Taking Up The Gauntlet

I intend to go about this in a tri-part manner. First, lay out the contentions of the “cessationists” as they are articulated on Centuri0n’s blog (this post), second, I will post my own definition of my stance and my contentions, then for the fun part I intend to do a forum-style fisk of some of the opinions voiced in the comments

… and his ministers a flame of fire set forth this challenge:

I’m a cessationist (because I’m really a Baptist), and I’d define my position thus:

“Cessationism” is the doctrine that the Apostles and their messengers where given signs and wonders to perform in order to validate the Gospel proclamation, that there is no promise or necessity to any future generation for those gifts, and that there is no “lesser” form of the Apostolic gifts.

If you’re a continualist and you want to discuss this matter, the only way I’ll engage you with more than a flourish of graphics and smart quips is if you begin by defining your position is an equally-concise and equally-specific way. If you cannot manifest the spiritual gifts of brevity or order, I have no interest in a flame war on this topic. I am interested, however, in discussing the idea that God is actively manifesting outwardly-miraculous signs and wonders in the world today for the same reason He has always done such a thing.

Alright, let’s begin to look at this….

Here is their sde of the discussion thus far:

I am interested, however, in discussing the idea that God is actively manifesting outwardly-miraculous signs and wonders in the world today for the same reason He has always done such a thing.

—comments from the gallery—-
Tad Thompson:
We have the greatest sign of all in our possession today, the complete canon of Scripture. As a matter of fact, most of us have three, four, or five copies with at least one as a permanant fixture in the back seat or on the back dash of the car.

If God speaks through tongues (estatic utterances) than are not these words in addition to Scripture. If God speaks through prophecy today, then are not these words equal to Scripture?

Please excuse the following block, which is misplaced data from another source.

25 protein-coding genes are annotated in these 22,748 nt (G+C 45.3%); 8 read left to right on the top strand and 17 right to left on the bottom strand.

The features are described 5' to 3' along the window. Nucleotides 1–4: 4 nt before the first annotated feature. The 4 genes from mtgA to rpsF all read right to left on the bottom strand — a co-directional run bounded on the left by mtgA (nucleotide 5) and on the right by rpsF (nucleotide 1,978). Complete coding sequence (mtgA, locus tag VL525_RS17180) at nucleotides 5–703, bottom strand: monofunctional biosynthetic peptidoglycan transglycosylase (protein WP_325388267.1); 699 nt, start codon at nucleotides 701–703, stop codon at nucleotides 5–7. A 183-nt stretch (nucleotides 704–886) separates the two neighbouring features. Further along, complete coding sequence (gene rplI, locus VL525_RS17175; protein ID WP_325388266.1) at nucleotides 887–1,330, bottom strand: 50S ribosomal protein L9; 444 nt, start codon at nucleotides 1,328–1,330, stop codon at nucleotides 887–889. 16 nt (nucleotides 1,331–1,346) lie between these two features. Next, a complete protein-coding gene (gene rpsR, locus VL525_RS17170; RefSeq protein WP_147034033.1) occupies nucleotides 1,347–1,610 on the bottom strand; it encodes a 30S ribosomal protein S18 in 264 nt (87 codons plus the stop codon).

If there are prophets and those who truly speak in tongues, who is going to maintain the purity of doctrine. Since I do not beleive any of us were eyewitness to the resurrection or the ministry of Jesus, we are going to have a hard time being authoritative on these issues.

Listen – if someone wants to speak in tongues in private – go for it, I don’t think it is real or beneficial. But, don’t go around telling me that have somehow missed the “full-gospel.”
—-
I ask you this simple question: If God felt the need to validate His message with signs and wonders for 6,000 years (apprx) both when writing canon Scripture, and when not writing canon Scripture…. why did God change?
Do you believe that God’s message no longer needs to be validated to people who are lost? IOW, what do think made God change His mind?
Darel

—–
Cent.:
“If God is still writing Scripture, then God is still performing signs and wonders to validate His word.”

I think there is no difference in quality, for example, between the sign of pentacost and the sign of the plagues on Egypt: both are given by God to verify that it was actually Him in action and that one had better listen up.

Making that confession, in fact, underscores the problem that the continualist encounters: why were the signs given? Were they merely a form of common Grace that God handed out in a kind of random way, or did God have a purpose in manifesting signs?
===

I don’t think God has changed his method of sending His message. His message, however, is now complete.
—-
Cent:
If we can agree that all miracles give glory to God, we have to do a couple more things before we can say we have listened to the whole counsel of Scripture:

— we have to ask ourselves, “Does Scripture say that miracles will happen for no apparent reason or for some explicit reason?”

— we have to ask ourselves, “Does Scripture say that signs from God will manifest themselves randomly or orderly, in the sense that they will clearly point to God or vaguely or weakly point toward God?”

— we have to accept what Scripture says about these things.

I am not saying that God cannot manifest miracles today: I am saying that, since we have Christ and the Holy Spirit, and we have God’s complete word, the necessity of signs in God’s work is over.

darel:
my questions have a lot to do with my belief in what “Gummby” brings up. I don’t think that God only does signs and wonders for a single purpose (i.e. confirming Scripture). If we must reduce God’s purpose to a single one,
then it is to bring glory to Himself. Confirming Scripture is something that brings Him glory. Bringing fire down and burning up the altar that had been doused in water was not about confirming Scripture, yet it was about bringing
glory to God.

=== M Burke
I would suggest that some signs (tongues specifically) were to announce a change of things, in this case the annoucement of the Gospel to the Gentiles as well as the undoing of the God’s curse of the Tower of Babel, in Christ… that is that people of every tribe, nation and tongue are now one family in Christ. Also in this line is the cursing of the fig tree.

Therefore I find the statement that the “messengers where given signs and wonders to perform in order to validate the Gospel proclamation” to be only part of the picture. Perhaps some mention that “signs and wonders also visually expressed some aspect of God’s redemptive intent”.

Regardless, most folks don’t see or look for *the purpose* of miracles that occur in Scripture, rather simply see them as wonderous works, yet God always does things for a purpose and usually tells us explicitly that purpose.

Page 2: my answer, Where now is the LORD, the God of Elijah?

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